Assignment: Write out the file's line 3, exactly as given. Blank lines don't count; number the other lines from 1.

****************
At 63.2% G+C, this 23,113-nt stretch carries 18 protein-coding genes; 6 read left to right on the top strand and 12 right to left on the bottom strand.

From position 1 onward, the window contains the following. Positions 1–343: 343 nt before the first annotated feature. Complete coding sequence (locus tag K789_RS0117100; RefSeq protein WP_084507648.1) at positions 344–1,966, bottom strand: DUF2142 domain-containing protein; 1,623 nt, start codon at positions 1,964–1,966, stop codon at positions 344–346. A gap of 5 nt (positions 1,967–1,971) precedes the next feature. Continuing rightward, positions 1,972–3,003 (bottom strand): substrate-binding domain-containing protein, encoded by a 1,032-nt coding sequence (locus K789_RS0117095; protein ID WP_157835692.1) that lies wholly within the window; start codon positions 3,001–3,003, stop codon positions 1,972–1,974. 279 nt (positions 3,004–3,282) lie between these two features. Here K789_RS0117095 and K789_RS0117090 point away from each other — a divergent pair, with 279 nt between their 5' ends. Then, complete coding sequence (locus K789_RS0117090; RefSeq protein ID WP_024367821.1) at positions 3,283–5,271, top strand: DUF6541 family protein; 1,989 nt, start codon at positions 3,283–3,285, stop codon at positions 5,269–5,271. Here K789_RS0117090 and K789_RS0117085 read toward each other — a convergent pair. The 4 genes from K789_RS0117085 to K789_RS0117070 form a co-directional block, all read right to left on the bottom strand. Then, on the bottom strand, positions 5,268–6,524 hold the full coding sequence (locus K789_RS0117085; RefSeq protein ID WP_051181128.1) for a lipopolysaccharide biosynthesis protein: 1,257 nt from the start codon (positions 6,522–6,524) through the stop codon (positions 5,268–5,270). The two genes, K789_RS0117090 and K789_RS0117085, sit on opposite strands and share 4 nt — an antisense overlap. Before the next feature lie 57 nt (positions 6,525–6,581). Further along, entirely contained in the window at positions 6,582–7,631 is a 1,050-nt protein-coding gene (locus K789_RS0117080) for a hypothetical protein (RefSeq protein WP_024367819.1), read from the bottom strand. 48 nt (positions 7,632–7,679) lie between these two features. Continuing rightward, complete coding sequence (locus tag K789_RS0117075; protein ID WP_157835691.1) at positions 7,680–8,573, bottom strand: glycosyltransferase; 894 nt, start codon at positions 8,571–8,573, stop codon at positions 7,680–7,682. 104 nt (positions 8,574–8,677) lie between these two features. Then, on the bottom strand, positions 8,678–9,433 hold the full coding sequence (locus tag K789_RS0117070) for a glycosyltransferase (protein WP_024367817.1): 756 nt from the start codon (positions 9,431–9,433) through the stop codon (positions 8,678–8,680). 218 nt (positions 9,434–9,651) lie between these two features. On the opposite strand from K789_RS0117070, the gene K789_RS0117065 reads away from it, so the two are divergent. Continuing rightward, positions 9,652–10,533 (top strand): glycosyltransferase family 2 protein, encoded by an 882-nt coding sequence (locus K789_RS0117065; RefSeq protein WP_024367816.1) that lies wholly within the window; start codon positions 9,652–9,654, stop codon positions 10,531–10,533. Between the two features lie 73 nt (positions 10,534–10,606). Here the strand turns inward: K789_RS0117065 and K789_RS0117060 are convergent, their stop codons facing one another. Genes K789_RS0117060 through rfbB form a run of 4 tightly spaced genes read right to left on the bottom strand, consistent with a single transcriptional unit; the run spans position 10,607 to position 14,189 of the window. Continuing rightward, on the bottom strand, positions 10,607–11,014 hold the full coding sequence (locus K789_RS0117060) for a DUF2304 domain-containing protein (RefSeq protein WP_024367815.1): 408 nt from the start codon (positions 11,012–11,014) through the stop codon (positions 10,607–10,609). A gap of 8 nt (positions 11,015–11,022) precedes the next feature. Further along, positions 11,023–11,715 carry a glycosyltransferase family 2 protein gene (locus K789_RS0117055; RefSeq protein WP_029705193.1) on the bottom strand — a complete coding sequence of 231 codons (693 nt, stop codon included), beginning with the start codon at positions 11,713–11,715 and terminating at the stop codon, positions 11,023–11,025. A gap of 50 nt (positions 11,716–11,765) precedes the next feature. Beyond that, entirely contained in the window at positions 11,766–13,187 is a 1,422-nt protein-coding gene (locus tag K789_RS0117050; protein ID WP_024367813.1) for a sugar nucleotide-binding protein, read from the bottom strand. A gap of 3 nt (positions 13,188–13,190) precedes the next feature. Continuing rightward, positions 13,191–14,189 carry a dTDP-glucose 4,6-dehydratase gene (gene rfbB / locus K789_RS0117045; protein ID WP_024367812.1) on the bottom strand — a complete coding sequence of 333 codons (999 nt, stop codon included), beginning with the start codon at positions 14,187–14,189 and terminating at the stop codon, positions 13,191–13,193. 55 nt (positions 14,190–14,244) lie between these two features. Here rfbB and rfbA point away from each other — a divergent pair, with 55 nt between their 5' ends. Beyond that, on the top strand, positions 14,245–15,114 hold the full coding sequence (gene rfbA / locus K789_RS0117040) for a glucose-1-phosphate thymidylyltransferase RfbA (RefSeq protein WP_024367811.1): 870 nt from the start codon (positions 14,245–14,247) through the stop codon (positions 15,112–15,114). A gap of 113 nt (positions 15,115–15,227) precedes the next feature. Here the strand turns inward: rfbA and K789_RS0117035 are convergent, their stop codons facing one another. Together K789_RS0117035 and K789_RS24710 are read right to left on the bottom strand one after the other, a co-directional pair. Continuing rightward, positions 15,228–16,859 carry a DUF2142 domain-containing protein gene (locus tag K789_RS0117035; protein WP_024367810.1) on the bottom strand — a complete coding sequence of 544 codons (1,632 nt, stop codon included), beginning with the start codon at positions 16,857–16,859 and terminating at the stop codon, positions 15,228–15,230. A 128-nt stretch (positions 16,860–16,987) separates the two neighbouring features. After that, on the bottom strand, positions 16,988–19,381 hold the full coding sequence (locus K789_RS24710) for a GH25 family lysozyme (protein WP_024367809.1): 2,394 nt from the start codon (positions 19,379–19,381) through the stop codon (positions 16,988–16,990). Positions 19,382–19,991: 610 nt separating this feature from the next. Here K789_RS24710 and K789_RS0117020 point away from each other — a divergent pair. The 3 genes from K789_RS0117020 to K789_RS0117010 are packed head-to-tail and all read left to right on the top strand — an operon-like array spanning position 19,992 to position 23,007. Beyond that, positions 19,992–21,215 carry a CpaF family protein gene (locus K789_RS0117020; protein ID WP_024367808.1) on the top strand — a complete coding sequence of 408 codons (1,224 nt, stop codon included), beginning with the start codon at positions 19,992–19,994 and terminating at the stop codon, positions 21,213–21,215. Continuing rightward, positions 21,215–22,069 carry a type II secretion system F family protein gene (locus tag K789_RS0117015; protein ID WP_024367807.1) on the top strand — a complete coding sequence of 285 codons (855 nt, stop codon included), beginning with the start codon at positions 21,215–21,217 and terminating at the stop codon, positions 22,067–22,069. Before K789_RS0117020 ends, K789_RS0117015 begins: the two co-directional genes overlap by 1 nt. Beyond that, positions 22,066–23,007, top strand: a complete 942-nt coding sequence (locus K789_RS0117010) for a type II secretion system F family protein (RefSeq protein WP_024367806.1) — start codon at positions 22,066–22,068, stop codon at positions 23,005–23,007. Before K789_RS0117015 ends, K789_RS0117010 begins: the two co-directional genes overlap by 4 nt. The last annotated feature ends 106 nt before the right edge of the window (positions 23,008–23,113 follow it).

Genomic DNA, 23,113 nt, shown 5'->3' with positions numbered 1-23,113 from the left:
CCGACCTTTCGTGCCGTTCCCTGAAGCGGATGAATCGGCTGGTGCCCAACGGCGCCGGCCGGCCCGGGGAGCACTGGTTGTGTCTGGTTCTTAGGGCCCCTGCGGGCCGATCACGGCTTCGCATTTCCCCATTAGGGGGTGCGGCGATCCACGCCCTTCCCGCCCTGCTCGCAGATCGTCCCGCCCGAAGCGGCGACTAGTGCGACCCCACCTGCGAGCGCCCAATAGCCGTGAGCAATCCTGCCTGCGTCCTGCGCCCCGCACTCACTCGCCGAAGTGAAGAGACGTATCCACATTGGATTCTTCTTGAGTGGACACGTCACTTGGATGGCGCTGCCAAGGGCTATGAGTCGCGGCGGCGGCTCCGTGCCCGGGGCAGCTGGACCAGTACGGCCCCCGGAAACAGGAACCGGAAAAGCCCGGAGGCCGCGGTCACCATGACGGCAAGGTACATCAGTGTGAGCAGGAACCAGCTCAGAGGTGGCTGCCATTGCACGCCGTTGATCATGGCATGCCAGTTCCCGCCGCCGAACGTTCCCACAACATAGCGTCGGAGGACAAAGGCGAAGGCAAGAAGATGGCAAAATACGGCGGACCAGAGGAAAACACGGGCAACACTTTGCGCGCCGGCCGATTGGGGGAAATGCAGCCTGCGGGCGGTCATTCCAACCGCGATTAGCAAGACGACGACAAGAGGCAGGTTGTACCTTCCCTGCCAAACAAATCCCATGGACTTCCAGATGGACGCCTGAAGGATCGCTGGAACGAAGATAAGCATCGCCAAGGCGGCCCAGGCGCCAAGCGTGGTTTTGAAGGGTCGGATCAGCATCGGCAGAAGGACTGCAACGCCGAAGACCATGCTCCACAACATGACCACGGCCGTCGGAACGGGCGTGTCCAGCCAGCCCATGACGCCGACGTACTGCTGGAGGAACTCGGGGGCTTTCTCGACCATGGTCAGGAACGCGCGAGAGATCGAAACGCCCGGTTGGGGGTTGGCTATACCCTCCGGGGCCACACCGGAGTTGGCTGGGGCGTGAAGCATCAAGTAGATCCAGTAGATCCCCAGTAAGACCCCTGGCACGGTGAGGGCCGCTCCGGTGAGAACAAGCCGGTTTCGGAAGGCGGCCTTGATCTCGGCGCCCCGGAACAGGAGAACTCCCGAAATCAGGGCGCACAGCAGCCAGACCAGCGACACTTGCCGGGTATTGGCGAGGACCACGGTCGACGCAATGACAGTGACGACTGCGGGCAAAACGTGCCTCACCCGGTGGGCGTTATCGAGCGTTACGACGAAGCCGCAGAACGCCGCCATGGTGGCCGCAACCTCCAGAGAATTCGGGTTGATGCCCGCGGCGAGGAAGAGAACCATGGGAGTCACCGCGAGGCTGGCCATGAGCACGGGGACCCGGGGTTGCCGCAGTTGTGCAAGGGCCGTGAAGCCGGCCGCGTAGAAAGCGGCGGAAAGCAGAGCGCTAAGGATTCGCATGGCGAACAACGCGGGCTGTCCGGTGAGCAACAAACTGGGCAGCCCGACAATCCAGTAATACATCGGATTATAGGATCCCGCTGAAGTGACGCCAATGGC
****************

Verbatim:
Genomic DNA, 23,113 nt, shown 5'->3' with positions numbered 1-23,113 from the left: